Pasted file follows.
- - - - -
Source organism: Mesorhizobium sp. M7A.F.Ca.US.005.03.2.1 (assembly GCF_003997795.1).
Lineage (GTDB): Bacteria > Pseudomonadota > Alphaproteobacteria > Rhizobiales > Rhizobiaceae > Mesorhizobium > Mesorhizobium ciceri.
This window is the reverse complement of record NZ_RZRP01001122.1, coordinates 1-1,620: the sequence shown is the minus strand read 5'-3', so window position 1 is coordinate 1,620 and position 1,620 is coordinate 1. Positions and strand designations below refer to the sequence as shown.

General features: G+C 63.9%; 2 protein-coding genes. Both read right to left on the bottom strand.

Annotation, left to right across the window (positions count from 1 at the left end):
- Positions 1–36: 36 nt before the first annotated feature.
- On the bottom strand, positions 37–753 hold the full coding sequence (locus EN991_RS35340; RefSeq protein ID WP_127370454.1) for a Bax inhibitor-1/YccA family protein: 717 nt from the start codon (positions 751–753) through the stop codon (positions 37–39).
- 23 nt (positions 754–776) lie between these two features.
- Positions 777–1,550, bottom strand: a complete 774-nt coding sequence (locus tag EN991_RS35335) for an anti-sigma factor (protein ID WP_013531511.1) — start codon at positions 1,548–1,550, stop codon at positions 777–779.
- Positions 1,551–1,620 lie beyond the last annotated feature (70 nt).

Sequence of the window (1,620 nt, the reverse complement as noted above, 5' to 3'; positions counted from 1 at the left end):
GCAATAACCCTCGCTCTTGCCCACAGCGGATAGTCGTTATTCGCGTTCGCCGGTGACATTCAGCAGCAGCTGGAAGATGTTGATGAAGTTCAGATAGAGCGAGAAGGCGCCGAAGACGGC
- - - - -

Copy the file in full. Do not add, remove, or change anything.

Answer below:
Source organism: Mesorhizobium sp. M7A.F.Ca.US.005.03.2.1 (assembly GCF_003997795.1).
Lineage (GTDB): Bacteria > Pseudomonadota > Alphaproteobacteria > Rhizobiales > Rhizobiaceae > Mesorhizobium > Mesorhizobium ciceri.
This window is the reverse complement of record NZ_RZRP01001122.1, coordinates 1-1,620: the sequence shown is the minus strand read 5'-3', so window position 1 is coordinate 1,620 and position 1,620 is coordinate 1. Positions and strand designations below refer to the sequence as shown.

General features: G+C 63.9%; 2 protein-coding genes. Both read right to left on the bottom strand.

Annotation, left to right across the window (positions count from 1 at the left end):
- Positions 1–36: 36 nt before the first annotated feature.
- On the bottom strand, positions 37–753 hold the full coding sequence (locus EN991_RS35340; RefSeq protein ID WP_127370454.1) for a Bax inhibitor-1/YccA family protein: 717 nt from the start codon (positions 751–753) through the stop codon (positions 37–39).
- 23 nt (positions 754–776) lie between these two features.
- Positions 777–1,550, bottom strand: a complete 774-nt coding sequence (locus tag EN991_RS35335) for an anti-sigma factor (protein ID WP_013531511.1) — start codon at positions 1,548–1,550, stop codon at positions 777–779.
- Positions 1,551–1,620 lie beyond the last annotated feature (70 nt).

Sequence of the window (1,620 nt, the reverse complement as noted above, 5' to 3'; positions counted from 1 at the left end):
GCAATAACCCTCGCTCTTGCCCACAGCGGATAGTCGTTATTCGCGTTCGCCGGTGACATTCAGCAGCAGCTGGAAGATGTTGATGAAGTTCAGATAGAGCGAGAAGGCGCCGAAGACGGC